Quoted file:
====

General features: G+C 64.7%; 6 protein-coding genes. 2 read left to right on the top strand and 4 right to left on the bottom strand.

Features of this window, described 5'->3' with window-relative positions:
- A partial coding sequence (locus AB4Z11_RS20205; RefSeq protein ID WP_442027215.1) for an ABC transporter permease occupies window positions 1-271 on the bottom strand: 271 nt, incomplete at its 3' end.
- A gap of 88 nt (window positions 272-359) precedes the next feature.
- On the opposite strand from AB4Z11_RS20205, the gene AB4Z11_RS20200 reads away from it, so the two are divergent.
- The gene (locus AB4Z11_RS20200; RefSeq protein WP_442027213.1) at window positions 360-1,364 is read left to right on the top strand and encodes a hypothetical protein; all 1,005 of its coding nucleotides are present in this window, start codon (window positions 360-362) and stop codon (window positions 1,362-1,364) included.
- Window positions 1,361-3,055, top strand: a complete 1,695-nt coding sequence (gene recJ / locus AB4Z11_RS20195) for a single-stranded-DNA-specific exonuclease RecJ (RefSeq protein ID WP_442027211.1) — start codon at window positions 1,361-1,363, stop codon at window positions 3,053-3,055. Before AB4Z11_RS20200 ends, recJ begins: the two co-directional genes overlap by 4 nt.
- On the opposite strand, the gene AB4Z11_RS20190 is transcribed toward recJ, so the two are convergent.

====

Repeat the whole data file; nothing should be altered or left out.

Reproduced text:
General features: G+C 64.7%; 6 protein-coding genes. 2 read left to right on the top strand and 4 right to left on the bottom strand.

Features of this window, described 5'->3' with window-relative positions:
- A partial coding sequence (locus AB4Z11_RS20205; RefSeq protein ID WP_442027215.1) for an ABC transporter permease occupies window positions 1-271 on the bottom strand: 271 nt, incomplete at its 3' end.
- A gap of 88 nt (window positions 272-359) precedes the next feature.
- On the opposite strand from AB4Z11_RS20205, the gene AB4Z11_RS20200 reads away from it, so the two are divergent.
- The gene (locus AB4Z11_RS20200; RefSeq protein WP_442027213.1) at window positions 360-1,364 is read left to right on the top strand and encodes a hypothetical protein; all 1,005 of its coding nucleotides are present in this window, start codon (window positions 360-362) and stop codon (window positions 1,362-1,364) included.
- Window positions 1,361-3,055, top strand: a complete 1,695-nt coding sequence (gene recJ / locus AB4Z11_RS20195) for a single-stranded-DNA-specific exonuclease RecJ (RefSeq protein ID WP_442027211.1) — start codon at window positions 1,361-1,363, stop codon at window positions 3,053-3,055. Before AB4Z11_RS20200 ends, recJ begins: the two co-directional genes overlap by 4 nt.
- On the opposite strand, the gene AB4Z11_RS20190 is transcribed toward recJ, so the two are convergent.